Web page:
In other words, something that the Huntsville area and the state as a whole view as a problem can be converted into an advantage - and even as a reason people might visit (or even move to) Alabama from other parts of the country.

It's happened elsewhere. It can happen here.

John Ehinger's e-mail:


beardsarefun said...

Good article and good news, though I liked the last six paragraphs better when i wrote them two weeks ago.

Anonymous said...

Did you read the letter to the editor from the Big Cove area? She's facing near death experieinces having to pass bicycles on blind curves! Poor thing.

(pasted from

Friday, October 03, 2008
Huntsville Times

Find safer routes

Two recent bicyclist deaths prompt my writing this letter to the editor. We live on the section of Old Big Cove Road that runs right past the Domino's on U.S. 431 South up to Sutton Road.

A few years ago, bicycle signs went up on this section apparently designating it a bicycle path. For the life of us, we can't figure out why people in their right mind would want to ride a bicycle on this very dangerous, two-lane road.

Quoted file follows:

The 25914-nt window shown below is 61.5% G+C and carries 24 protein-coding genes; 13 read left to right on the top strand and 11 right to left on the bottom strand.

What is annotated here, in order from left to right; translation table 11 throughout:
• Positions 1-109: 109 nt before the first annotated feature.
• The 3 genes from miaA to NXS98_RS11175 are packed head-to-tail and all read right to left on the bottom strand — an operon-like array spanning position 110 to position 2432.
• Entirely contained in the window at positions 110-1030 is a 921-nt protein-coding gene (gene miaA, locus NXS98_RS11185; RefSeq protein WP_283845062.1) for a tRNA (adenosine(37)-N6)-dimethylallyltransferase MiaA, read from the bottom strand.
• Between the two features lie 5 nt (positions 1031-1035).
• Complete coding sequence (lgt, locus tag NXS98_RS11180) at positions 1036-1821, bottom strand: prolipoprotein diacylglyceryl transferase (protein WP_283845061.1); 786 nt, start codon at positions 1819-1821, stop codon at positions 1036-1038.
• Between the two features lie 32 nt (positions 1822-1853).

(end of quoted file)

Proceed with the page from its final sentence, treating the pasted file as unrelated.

There are several blind curves and low shoulders on it and no space on either side for a bicyclist.

-----> We could have had a head-on collision a few months ago with a van attempting to pass a bicyclist on a blind curve. <------

A resident on this road was killed a few weeks ago trying to cross it and get his newspaper.

My husband and I experience anxiety every time we pull out of our driveway or retrieve our mail because of the blind curve on one side, the blind hill on the other and all the cell users, those sending text messages and speeders who ignore the 30 mph speed limit.

I ask the bicyclists to please take a safer route for their bicycling enjoyment, even though you have as much right to the road as they do. It's not worth risking your life on this road with 4,000-pound vehicles against which you don't have a chance.

Deborah A. Campbell,
Owens Cross Roads, 35763
Read some of the comments on on's Huntsville Forums regarding bikes. Will SCCC will destroy all our chances for positive cycling changes?

clintpatty said...

I read that as an oncoming van that was trying to pass an oncoming bicycle, not the person writing the letter trying to pass a bicycle when she shouldn't have been. I think the SCCC should be represented on the committee.

Bello Velo said...

clint they are over represented 6 of of them. lets not confuse alabike too its pretty much the same people.

We need new ideas also or it will be more of the same.

trying to change a hick town won't be easy:)

beardsarefun said...

if we put more huntsvillians on track bikes, would they be hicksters? jk that was horrible

beardsarefun said...
This comment has been removed by the author.
clintpatty said...